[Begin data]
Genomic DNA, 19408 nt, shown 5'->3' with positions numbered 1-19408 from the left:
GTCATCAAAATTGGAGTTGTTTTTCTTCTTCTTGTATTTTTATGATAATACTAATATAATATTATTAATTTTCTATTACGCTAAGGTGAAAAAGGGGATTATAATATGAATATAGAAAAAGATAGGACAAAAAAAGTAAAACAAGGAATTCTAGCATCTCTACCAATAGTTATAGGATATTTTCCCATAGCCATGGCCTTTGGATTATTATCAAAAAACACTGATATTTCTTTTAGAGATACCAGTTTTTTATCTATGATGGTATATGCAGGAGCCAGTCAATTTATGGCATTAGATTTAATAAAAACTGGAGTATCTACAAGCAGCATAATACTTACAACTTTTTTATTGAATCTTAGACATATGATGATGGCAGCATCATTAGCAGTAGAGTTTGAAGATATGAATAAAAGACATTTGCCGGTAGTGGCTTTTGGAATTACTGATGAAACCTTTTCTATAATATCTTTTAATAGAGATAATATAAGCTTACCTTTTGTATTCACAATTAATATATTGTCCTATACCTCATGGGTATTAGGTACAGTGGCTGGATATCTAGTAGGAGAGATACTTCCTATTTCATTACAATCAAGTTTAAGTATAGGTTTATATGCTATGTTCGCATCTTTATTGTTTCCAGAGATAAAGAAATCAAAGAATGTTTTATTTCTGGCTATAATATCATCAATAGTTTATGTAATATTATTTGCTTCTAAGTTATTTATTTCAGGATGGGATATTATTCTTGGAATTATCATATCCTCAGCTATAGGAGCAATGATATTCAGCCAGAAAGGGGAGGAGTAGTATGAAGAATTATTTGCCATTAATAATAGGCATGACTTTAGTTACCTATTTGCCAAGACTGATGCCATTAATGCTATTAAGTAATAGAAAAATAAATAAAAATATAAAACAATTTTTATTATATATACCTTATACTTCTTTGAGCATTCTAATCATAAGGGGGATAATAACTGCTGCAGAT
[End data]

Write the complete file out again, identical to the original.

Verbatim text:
Genomic DNA, 19408 nt, shown 5'->3' with positions numbered 1-19408 from the left:
GTCATCAAAATTGGAGTTGTTTTTCTTCTTCTTGTATTTTTATGATAATACTAATATAATATTATTAATTTTCTATTACGCTAAGGTGAAAAAGGGGATTATAATATGAATATAGAAAAAGATAGGACAAAAAAAGTAAAACAAGGAATTCTAGCATCTCTACCAATAGTTATAGGATATTTTCCCATAGCCATGGCCTTTGGATTATTATCAAAAAACACTGATATTTCTTTTAGAGATACCAGTTTTTTATCTATGATGGTATATGCAGGAGCCAGTCAATTTATGGCATTAGATTTAATAAAAACTGGAGTATCTACAAGCAGCATAATACTTACAACTTTTTTATTGAATCTTAGACATATGATGATGGCAGCATCATTAGCAGTAGAGTTTGAAGATATGAATAAAAGACATTTGCCGGTAGTGGCTTTTGGAATTACTGATGAAACCTTTTCTATAATATCTTTTAATAGAGATAATATAAGCTTACCTTTTGTATTCACAATTAATATATTGTCCTATACCTCATGGGTATTAGGTACAGTGGCTGGATATCTAGTAGGAGAGATACTTCCTATTTCATTACAATCAAGTTTAAGTATAGGTTTATATGCTATGTTCGCATCTTTATTGTTTCCAGAGATAAAGAAATCAAAGAATGTTTTATTTCTGGCTATAATATCATCAATAGTTTATGTAATATTATTTGCTTCTAAGTTATTTATTTCAGGATGGGATATTATTCTTGGAATTATCATATCCTCAGCTATAGGAGCAATGATATTCAGCCAGAAAGGGGAGGAGTAGTATGAAGAATTATTTGCCATTAATAATAGGCATGACTTTAGTTACCTATTTGCCAAGACTGATGCCATTAATGCTATTAAGTAATAGAAAAATAAATAAAAATATAAAACAATTTTTATTATATATACCTTATACTTCTTTGAGCATTCTAATCATAAGGGGGATAATAACTGCTGCAGAT